There was a time in America, not too long ago, when the most controversial question in the country was whether the Yankees should be broken up.
We took a lot of things for granted back then — things I wish now I had appreciated a little more. This is especially true after I read this incredible account of how school advisors in Lexington, Massachusetts, tried to talk the junior class at the local high school out of holding a dance with the theme of “American Pride.”
Yes…THAT Lexington, Massachusetts. THE Lexington, where the “shot heard ’round the world” was fired and the American Revolution got underway in earnest.
A high school dance will keep its “American Pride” theme after a debate over concerns that people of other nationalities might feel excluded, the school superintendent said Tuesday.
Assistant superintendent Carol Pilarski said in an interview with Boston’s WHDH that school advisors suggested students abandon their chosen “American pride” theme in favor of “maybe a national pride theme, so they could represent their individual nationalities. Maybe it should be more inclusive and it should be national pride.”
Students complained to WHDH, which quoted one student, Ethan Embry, calling the decision “ridiculous.”
Now that the crap has hit the fan, school administrators are backtracking furiously:
But superintendent Paul Ash told Boston.com on Tuesday that as far as he knows, the theme was never officially changed. He said Lexington was “very proud of its history” and that administrators were “delighted” that students had chosen an American pride theme.
Still, he acknowledged a debate.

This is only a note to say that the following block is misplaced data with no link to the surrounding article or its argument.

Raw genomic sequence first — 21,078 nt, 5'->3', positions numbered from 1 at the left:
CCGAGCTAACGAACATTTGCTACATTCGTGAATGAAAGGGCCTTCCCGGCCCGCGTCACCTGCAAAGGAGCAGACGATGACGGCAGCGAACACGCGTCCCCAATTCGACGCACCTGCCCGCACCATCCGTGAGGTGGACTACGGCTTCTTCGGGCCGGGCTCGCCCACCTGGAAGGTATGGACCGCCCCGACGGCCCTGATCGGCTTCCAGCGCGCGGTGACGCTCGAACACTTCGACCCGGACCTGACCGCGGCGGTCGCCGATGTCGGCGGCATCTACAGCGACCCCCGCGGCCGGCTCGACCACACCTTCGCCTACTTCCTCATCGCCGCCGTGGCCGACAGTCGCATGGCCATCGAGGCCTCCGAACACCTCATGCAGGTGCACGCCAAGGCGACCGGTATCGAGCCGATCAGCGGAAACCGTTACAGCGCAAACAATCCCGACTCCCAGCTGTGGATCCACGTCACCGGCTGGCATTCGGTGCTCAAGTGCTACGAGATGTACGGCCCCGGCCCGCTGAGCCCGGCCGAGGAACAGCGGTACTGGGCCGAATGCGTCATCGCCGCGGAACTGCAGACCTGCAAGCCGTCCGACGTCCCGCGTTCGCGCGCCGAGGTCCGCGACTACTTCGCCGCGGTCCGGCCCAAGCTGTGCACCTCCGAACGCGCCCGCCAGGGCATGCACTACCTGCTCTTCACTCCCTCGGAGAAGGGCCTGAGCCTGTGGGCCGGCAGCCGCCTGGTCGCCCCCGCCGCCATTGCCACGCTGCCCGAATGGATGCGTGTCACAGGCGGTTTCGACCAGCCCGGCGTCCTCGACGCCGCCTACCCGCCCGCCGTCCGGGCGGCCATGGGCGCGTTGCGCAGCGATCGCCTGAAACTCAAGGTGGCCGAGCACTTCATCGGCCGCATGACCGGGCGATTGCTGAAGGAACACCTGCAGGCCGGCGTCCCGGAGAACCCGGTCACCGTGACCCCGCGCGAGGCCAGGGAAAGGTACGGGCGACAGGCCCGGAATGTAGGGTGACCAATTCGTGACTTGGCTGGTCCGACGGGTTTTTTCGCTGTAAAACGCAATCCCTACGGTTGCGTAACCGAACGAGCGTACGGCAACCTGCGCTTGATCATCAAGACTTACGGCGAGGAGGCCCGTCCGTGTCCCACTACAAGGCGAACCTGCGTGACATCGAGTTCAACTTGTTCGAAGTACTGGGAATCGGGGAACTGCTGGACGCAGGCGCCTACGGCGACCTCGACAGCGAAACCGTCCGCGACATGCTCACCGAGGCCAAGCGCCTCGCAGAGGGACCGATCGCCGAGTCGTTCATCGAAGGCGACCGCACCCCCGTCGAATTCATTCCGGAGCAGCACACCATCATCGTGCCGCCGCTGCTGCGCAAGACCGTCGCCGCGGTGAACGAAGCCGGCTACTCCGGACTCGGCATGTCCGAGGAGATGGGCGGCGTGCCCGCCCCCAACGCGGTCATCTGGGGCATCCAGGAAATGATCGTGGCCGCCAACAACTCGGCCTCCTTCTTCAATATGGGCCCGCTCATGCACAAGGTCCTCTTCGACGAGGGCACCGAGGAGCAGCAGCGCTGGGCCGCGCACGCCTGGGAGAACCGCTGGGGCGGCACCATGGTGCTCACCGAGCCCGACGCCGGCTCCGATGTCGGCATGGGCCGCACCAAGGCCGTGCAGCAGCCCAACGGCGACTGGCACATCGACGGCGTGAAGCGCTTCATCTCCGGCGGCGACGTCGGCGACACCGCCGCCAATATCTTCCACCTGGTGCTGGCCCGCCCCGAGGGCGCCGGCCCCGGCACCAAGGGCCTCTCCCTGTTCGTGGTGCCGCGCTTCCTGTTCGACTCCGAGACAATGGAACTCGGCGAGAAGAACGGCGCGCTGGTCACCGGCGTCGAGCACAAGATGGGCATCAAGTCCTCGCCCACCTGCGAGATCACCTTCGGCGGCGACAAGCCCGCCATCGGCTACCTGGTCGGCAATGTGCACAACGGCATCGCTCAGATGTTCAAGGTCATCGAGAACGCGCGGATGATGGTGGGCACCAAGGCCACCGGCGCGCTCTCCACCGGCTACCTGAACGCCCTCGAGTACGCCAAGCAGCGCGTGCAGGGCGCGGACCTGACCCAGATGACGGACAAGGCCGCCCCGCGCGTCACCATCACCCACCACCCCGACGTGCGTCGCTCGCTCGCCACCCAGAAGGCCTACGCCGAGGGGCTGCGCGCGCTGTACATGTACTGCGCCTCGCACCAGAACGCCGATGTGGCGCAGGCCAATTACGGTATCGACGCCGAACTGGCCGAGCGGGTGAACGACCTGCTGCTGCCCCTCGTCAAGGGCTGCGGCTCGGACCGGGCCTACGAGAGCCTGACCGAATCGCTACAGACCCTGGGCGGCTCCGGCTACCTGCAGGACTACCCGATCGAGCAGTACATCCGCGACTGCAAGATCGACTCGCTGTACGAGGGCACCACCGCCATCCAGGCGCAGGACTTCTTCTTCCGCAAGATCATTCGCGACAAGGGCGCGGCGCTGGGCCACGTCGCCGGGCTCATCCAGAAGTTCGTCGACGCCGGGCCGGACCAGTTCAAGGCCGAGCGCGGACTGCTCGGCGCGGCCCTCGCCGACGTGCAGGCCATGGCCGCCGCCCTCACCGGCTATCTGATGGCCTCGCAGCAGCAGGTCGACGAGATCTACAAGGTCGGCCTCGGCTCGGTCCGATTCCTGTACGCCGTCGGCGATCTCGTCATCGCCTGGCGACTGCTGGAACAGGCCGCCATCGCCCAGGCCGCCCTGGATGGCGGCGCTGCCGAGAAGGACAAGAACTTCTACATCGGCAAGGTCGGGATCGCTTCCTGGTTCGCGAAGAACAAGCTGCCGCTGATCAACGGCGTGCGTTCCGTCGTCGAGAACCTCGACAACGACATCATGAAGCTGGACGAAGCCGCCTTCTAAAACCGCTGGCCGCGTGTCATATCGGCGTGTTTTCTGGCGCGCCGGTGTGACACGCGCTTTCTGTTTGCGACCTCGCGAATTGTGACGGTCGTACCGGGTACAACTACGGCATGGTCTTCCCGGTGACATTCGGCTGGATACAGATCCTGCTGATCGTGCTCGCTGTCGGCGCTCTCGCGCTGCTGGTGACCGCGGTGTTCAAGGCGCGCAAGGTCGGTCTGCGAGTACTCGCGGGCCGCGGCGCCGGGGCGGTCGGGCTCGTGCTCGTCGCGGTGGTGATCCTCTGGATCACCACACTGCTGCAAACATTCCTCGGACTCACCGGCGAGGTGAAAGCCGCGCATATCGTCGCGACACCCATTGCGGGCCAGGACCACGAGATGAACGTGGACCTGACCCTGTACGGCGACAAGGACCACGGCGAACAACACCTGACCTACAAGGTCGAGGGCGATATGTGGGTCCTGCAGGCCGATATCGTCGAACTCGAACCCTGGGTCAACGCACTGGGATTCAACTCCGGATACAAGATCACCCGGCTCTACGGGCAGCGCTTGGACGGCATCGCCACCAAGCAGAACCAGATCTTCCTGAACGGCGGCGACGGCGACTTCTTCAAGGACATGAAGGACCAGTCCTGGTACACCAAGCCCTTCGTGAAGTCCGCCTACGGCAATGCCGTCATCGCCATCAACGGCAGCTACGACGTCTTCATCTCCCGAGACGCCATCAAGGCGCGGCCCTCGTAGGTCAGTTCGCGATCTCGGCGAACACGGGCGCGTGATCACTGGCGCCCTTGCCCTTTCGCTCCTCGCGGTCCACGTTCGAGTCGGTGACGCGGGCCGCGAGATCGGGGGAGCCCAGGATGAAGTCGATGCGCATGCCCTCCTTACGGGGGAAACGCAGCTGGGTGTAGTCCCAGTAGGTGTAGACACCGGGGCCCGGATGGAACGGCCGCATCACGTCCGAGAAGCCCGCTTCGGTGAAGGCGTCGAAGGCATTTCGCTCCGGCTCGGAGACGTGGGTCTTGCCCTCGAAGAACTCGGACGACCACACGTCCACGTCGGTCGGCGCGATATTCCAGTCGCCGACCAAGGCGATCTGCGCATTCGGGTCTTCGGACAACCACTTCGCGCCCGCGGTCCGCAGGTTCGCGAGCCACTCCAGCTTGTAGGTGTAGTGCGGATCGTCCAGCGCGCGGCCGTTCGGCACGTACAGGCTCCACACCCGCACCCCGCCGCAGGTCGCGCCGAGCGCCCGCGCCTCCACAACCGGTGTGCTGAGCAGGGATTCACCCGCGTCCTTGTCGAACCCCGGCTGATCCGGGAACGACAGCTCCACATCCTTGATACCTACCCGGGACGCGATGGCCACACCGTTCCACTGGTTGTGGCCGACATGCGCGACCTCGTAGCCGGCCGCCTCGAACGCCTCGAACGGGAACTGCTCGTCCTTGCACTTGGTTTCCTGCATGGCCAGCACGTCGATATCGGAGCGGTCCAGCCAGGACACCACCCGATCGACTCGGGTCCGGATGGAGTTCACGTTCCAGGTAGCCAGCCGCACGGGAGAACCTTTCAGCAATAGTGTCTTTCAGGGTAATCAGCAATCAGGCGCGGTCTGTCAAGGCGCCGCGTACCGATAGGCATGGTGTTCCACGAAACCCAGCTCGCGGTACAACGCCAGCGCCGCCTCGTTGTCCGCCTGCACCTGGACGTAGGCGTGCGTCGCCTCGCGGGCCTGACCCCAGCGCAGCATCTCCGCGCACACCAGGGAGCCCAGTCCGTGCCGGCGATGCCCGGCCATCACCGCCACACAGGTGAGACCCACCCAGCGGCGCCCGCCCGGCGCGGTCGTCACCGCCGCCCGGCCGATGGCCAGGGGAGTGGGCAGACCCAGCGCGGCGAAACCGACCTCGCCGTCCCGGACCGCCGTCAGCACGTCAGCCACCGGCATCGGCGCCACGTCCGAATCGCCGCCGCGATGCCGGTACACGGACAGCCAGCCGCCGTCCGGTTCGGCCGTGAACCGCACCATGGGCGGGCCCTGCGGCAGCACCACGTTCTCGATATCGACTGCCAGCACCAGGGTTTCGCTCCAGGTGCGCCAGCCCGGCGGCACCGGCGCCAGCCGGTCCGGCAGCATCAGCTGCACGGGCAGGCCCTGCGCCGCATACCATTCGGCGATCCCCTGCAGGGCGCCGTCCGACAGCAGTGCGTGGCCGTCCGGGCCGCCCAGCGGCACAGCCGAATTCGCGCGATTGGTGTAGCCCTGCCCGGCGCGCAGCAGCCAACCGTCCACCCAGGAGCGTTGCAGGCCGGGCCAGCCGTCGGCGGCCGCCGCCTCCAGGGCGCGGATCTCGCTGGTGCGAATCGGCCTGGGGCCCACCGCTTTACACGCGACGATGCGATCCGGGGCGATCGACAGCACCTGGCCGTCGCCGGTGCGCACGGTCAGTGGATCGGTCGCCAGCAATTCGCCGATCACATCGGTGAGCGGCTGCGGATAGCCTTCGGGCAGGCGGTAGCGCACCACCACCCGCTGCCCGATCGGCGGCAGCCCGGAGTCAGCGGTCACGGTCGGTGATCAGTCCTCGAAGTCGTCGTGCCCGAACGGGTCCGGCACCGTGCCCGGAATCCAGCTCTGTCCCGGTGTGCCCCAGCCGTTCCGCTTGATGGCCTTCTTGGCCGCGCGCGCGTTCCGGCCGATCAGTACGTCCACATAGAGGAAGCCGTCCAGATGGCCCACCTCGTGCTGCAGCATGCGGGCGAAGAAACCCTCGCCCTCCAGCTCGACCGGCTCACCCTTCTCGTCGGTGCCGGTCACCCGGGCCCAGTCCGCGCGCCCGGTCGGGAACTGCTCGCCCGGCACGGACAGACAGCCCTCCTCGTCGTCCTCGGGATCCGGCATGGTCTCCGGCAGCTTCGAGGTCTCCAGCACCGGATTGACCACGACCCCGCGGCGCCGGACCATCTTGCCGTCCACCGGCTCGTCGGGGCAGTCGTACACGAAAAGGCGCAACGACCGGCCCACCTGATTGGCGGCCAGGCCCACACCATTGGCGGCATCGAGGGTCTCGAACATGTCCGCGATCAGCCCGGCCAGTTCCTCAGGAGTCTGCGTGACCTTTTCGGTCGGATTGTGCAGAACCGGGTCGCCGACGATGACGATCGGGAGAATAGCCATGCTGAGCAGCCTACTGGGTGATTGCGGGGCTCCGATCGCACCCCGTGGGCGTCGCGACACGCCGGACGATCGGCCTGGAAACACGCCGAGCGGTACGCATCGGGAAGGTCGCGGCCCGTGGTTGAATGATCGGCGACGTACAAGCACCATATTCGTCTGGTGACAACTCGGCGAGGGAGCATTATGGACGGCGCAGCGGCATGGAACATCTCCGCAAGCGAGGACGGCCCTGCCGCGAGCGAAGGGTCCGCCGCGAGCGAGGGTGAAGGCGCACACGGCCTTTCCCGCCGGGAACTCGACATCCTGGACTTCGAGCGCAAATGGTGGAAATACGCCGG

“There was discussion. I’m not going to deny that,” Ash said.
“Official policy is made by the high school principal. And she didn’t change it,” he added. “I talked to the high school principal and I believe her.”
He declined to comment on Pilarki’s remarks, adding that he was not involved in the discussions.
“As you can imagine, superintendents of schools don’t get involved with school dances,” he said.
Actually, we can imagine superintendents getting involved in anything if they thought it could advance the cause of multiculturalism and diversity. We’ve seen this so many times before. A school does something incredibly stupid like banning flag T-shirts, or preventing men in uniform from walking the halls, and then quickly backs down when the matter becomes public.
It doesn’t get much more politically correct than ginning up controversy over the concept of American pride. It’s one of those things we took for granted growing up. Who could have imagined otherwise?
This is the 40th anniversary of one of the most successful advertising campaigns in American history. Watch this Chevy ad from 1975 — unabashedly pro-American.
Just 25 years ago, in Field of Dreams, James Earl Jones gave a speech about America that spoke of how the country is always changing, but remains basically the same:
People will come Ray. The one constant through all the years, Ray, has been baseball. America has rolled by like an army of steamrollers. It has been erased like a blackboard, rebuilt and erased again. But baseball has marked the time. This field, this game: it’s a part of our past, Ray. It reminds us of all that once was good and that could be again. Oh…people will come Ray. People will most definitely come.”
You couldn’t put that speech in a film today. It would be laughed out of the theater.
When conservatives talk about “taking America back,” liberals will inevitably say that what they really mean in their heart of hearts is that they want blacks in the back of the bus, women barefoot and pregnant in the kitchen, gays back in the closet, and white privilege the rule.
It may be that way for some. But for most of us, it means we want an America where “American Pride” is not now and never will be a controversial subject. Where we don’t have to walk on eggshells when we speak in public, fearing we’re offending someone — or someone who might pretend to be offended. And we want an America where we can be reasonably certain the Congress and the executive branch pay attention to the tenets and precepts found in the Constitution.
Is that really too much to ask?